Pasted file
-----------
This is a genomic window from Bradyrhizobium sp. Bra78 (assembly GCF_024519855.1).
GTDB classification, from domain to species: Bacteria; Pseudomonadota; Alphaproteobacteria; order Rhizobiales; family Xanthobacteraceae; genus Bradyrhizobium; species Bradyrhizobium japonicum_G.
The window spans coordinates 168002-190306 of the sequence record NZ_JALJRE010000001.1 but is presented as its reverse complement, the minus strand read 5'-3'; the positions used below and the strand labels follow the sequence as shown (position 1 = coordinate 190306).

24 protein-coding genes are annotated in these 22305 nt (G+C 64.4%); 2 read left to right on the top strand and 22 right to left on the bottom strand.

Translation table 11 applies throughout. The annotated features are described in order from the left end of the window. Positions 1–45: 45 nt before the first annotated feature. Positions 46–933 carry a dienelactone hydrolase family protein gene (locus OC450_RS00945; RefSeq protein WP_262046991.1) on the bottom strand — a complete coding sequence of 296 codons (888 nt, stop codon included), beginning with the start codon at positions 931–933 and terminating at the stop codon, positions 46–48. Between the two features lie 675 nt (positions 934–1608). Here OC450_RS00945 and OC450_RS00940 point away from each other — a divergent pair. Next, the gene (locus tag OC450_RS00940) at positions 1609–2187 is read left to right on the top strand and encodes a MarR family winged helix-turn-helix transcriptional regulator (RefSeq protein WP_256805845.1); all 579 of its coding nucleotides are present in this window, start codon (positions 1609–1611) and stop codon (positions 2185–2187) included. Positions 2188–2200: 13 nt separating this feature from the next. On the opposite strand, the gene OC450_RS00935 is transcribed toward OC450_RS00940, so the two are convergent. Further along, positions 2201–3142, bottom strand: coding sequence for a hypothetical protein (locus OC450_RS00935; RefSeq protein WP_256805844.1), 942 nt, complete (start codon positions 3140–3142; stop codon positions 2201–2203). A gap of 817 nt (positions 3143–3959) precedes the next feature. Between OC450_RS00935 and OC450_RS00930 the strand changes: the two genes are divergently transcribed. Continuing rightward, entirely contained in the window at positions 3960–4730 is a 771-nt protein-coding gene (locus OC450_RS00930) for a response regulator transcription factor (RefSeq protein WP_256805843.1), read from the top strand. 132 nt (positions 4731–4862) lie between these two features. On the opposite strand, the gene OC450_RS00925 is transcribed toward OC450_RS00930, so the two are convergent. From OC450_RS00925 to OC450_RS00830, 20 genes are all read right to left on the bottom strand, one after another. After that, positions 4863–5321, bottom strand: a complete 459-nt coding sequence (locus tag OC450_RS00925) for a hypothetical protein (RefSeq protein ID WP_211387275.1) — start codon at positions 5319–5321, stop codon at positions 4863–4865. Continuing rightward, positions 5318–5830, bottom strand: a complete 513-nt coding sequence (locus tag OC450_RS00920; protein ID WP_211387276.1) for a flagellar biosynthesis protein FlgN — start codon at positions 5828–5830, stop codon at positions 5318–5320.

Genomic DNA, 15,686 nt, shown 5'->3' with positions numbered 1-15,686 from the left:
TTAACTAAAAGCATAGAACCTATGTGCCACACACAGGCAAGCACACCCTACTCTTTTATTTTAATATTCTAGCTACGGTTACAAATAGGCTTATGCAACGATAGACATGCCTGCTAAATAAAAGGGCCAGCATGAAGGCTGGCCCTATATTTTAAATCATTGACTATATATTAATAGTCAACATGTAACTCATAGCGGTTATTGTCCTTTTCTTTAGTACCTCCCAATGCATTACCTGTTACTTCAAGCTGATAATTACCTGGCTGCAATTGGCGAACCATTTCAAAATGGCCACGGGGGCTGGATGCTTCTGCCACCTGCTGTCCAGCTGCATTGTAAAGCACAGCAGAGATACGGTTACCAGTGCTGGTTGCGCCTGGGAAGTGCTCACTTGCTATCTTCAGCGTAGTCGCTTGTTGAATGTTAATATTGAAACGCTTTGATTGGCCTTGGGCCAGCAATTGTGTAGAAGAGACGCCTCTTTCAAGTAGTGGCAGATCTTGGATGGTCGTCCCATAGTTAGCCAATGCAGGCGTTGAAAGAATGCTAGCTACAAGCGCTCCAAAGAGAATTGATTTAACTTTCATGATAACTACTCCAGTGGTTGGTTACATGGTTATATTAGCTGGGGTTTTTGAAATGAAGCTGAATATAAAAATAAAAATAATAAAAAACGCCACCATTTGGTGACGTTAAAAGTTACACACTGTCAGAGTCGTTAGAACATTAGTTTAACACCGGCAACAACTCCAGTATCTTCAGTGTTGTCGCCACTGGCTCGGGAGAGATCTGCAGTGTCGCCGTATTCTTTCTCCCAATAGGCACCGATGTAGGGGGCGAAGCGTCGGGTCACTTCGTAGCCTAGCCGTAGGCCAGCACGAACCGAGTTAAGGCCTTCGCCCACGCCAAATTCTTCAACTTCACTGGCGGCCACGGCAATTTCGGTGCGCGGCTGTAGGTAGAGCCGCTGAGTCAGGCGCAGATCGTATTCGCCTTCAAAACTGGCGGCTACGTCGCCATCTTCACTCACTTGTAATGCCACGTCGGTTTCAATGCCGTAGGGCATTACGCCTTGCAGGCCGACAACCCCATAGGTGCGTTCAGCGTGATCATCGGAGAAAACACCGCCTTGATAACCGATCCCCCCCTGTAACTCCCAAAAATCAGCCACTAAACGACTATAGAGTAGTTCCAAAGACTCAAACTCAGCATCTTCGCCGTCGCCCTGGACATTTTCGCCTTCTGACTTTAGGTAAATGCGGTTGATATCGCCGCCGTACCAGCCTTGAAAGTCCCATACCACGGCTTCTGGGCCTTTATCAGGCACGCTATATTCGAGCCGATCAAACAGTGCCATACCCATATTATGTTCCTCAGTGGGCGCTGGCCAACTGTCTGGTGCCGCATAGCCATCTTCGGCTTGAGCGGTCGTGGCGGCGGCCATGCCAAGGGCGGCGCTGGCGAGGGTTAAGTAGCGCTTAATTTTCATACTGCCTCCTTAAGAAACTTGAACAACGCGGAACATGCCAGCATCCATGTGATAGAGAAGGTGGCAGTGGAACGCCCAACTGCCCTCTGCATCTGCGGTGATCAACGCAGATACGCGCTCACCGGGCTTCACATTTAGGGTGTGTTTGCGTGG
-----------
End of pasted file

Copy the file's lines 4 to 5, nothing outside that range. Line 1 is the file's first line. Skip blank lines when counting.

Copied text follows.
24 protein-coding genes are annotated in these 22305 nt (G+C 64.4%); 2 read left to right on the top strand and 22 right to left on the bottom strand.

Translation table 11 applies throughout. The annotated features are described in order from the left end of the window. Positions 1–45: 45 nt before the first annotated feature. Positions 46–933 carry a dienelactone hydrolase family protein gene (locus OC450_RS00945; RefSeq protein WP_262046991.1) on the bottom strand — a complete coding sequence of 296 codons (888 nt, stop codon included), beginning with the start codon at positions 931–933 and terminating at the stop codon, positions 46–48. Between the two features lie 675 nt (positions 934–1608). Here OC450_RS00945 and OC450_RS00940 point away from each other — a divergent pair. Next, the gene (locus tag OC450_RS00940) at positions 1609–2187 is read left to right on the top strand and encodes a MarR family winged helix-turn-helix transcriptional regulator (RefSeq protein WP_256805845.1); all 579 of its coding nucleotides are present in this window, start codon (positions 1609–1611) and stop codon (positions 2185–2187) included. Positions 2188–2200: 13 nt separating this feature from the next. On the opposite strand, the gene OC450_RS00935 is transcribed toward OC450_RS00940, so the two are convergent. Further along, positions 2201–3142, bottom strand: coding sequence for a hypothetical protein (locus OC450_RS00935; RefSeq protein WP_256805844.1), 942 nt, complete (start codon positions 3140–3142; stop codon positions 2201–2203). A gap of 817 nt (positions 3143–3959) precedes the next feature. Between OC450_RS00935 and OC450_RS00930 the strand changes: the two genes are divergently transcribed. Continuing rightward, entirely contained in the window at positions 3960–4730 is a 771-nt protein-coding gene (locus OC450_RS00930) for a response regulator transcription factor (RefSeq protein WP_256805843.1), read from the top strand. 132 nt (positions 4731–4862) lie between these two features. On the opposite strand, the gene OC450_RS00925 is transcribed toward OC450_RS00930, so the two are convergent. From OC450_RS00925 to OC450_RS00830, 20 genes are all read right to left on the bottom strand, one after another. After that, positions 4863–5321, bottom strand: a complete 459-nt coding sequence (locus tag OC450_RS00925) for a hypothetical protein (RefSeq protein ID WP_211387275.1) — start codon at positions 5319–5321, stop codon at positions 4863–4865. Continuing rightward, positions 5318–5830, bottom strand: a complete 513-nt coding sequence (locus tag OC450_RS00920; protein ID WP_211387276.1) for a flagellar biosynthesis protein FlgN — start codon at positions 5828–5830, stop codon at positions 5318–5320.